Day one goes almost to script at US Open

BY Bruce Young | US PGA Tour | 2005 US Open | Round One | 17 Jun 2005

Day one of the 105th US Open went almost according to script with the almost obligatory bolters getting out in front and the more fancied candidates positioned just off the pace.

On a warm and sunny day in North Carolina, the world’s leading players took to the fairways of Pinehurst #2 perhaps still a little unsure as to just how she would play. They had seen during practice rounds that the course had the potential to ruin scores and reputations but thanks to regular syringing and that is still the early stages of the week, the course played as a US Open should do in that it succumbed to quality play while penalising, sometimes severely, anything less than that.

At the end of the day’s play, 46-year-old Olin Browne, who just a week ago shot 59 in qualifying for the event and who is playing on non-exempt status on the USPGA Tour in 2005, was around in three under 67 to share the first round lead with Rocco Mediate.

Browne is playing his 8th US Open having made five of the seven cuts in previous attempts. He finished 5th at Congressional in 1997 but this is a start that perhaps even he could not have imagined.

Mediate, a five time winner on the USPGA Tour, has come off injury, and a restricted tournament schedule as a result, but openly declared his love of US Open courses and their set up. “There is no greater test than the US Open for telling you where you are at with your game,” he said later. His has not been a stellar US Open career either but he did manage to finish 4th to Goosen in 2001 at Southern Hills.

Given the lack of recent form of both Browne and Mediate, their rounds were a surprise but they did have the advantage of early tee times on day one and they will get the chance to consolidate, or otherwise, that start in the slightly more difficult afternoon conditions that are likely to prevail tomorrow.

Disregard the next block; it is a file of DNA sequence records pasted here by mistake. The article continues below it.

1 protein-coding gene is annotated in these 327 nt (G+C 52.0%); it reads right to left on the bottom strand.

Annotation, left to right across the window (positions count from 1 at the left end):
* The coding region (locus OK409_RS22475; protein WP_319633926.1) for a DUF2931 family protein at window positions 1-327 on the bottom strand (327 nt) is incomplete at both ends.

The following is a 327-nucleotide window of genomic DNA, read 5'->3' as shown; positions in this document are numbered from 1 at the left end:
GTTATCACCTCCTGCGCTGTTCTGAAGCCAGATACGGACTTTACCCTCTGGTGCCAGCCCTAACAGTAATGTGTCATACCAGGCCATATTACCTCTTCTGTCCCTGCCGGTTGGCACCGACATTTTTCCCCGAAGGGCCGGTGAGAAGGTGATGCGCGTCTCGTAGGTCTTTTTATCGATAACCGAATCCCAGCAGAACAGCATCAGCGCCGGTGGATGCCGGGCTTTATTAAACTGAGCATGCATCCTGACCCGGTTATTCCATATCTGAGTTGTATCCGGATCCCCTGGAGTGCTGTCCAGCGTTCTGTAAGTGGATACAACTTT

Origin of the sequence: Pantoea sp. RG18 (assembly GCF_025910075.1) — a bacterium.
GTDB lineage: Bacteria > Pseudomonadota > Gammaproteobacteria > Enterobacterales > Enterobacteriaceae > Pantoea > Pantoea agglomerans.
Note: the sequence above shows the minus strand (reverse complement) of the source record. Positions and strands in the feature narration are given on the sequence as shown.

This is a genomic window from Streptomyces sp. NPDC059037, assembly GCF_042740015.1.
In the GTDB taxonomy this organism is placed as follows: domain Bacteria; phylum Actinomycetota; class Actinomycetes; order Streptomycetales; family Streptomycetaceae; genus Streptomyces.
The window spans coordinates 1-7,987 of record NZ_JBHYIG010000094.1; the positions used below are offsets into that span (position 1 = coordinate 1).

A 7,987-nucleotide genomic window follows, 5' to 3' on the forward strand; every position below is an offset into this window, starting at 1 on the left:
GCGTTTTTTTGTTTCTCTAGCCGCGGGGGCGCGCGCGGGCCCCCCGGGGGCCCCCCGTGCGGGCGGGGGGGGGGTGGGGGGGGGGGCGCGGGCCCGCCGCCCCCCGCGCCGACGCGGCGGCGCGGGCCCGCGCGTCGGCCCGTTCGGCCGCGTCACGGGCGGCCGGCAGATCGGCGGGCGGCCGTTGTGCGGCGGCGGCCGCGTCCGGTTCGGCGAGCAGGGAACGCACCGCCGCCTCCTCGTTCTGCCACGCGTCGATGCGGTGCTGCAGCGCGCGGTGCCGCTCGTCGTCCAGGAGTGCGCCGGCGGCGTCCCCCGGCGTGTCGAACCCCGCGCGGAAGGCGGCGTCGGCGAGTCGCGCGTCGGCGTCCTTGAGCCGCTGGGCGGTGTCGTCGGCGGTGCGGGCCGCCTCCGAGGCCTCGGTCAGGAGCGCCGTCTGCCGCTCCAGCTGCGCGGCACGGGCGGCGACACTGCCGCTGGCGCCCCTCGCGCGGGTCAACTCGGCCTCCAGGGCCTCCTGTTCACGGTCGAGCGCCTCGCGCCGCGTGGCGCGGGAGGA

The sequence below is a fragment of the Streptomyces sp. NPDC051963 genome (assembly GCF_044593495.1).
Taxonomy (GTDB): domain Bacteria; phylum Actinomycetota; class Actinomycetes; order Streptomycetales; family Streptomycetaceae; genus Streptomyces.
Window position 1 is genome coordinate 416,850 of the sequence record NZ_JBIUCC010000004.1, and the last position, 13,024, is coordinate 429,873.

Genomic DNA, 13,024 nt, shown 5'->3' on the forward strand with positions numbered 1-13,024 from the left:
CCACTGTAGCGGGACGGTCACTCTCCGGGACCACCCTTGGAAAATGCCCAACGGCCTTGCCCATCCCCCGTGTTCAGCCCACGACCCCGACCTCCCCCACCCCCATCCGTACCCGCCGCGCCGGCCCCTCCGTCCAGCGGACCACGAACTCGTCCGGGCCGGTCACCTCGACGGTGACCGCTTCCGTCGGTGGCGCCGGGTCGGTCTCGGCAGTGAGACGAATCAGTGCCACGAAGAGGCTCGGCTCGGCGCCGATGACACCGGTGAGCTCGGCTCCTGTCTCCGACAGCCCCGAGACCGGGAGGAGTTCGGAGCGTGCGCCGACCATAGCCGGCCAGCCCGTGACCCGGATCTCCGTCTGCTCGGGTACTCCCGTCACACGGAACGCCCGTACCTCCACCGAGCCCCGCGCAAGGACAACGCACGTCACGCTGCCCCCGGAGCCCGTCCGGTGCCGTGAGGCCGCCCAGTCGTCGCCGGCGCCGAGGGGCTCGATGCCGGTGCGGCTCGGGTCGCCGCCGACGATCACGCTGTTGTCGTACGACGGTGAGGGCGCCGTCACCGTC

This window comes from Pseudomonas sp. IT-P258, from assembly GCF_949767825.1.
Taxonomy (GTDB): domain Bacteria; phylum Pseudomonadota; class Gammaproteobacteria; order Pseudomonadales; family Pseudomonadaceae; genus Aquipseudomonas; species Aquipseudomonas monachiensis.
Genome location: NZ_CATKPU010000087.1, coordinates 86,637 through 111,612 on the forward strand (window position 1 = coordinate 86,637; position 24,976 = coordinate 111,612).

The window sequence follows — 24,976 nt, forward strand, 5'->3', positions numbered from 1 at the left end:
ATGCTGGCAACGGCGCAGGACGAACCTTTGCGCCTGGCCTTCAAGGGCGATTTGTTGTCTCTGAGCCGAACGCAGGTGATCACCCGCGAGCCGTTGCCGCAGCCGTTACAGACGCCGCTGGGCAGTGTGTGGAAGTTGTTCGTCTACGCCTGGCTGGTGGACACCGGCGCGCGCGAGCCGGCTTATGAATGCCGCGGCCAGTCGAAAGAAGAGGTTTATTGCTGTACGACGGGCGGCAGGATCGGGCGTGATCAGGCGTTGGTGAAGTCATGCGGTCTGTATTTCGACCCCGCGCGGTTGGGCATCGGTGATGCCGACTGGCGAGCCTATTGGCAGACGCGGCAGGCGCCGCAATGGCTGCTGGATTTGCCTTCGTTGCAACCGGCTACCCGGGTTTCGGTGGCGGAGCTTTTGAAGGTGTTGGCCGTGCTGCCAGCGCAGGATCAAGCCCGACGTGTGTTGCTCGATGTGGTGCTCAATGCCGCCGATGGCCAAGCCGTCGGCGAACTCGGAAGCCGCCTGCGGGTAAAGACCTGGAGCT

If the rounds of the leaders were a surprise, those produced by the immediate chasing pack were not. Retief Goosen further displayed the suitability of both his game and demeanour for US Open golf with his opening 68 and he looms now as someone well suited to handle the rollercoaster ride that awaits the whole field, more especially those in contention, over the next three days.

Those at two under with Goosen were, a somewhat resurgent Lee Westwood, and Brandt Jobe, whose effort may well have been considered the most impressive given that his was an afternoon round. 39-year-old Jobe, who was a multiple winner in Japan before returning to the US in 1999, reached 4 under at one stage courtesy of a hot start when he birdied three of the first four holes. He was still at four under and one ahead with three holes to play although bogeys at the 16th and 17th saw him slip back but still record a fine opening round.

At one under is 1996 US Open champion Steve Jones, who has returned to tournament golf this year but with little success. He reached three under himself at one stage before two late bogeys. Luke Donald, who many expect to be winning majors sooner rather than later, was also in the group at one under. He struggled towards the end of his front nine with consecutive bogeys at the 16th and 17th but when he turned he picked up three birdies on the way in for his 69. Playing with the perhaps added distraction of Woods he did well in just his second US Open. His game is well suited to the task he will face over the weekend but time will tell if he is yet ready for such.

K.J. Choi putted beautifully for his 69 and Phil Mickelson was always around or just under par before a last hole birdie saw him complete a rock solid start.

Of those at even par, Tiger Woods found a way to get it around in 70 despite some less than acceptable driving and he will need to sharpen up on this aspect of his game if he is, as most imagine he will be, to be in contention on Sunday. "I need to be more in the fairway. I kept spinning the ball today, he said later. “I kept hitting those up shooters. I know what I’m doing, so I need to fix it.”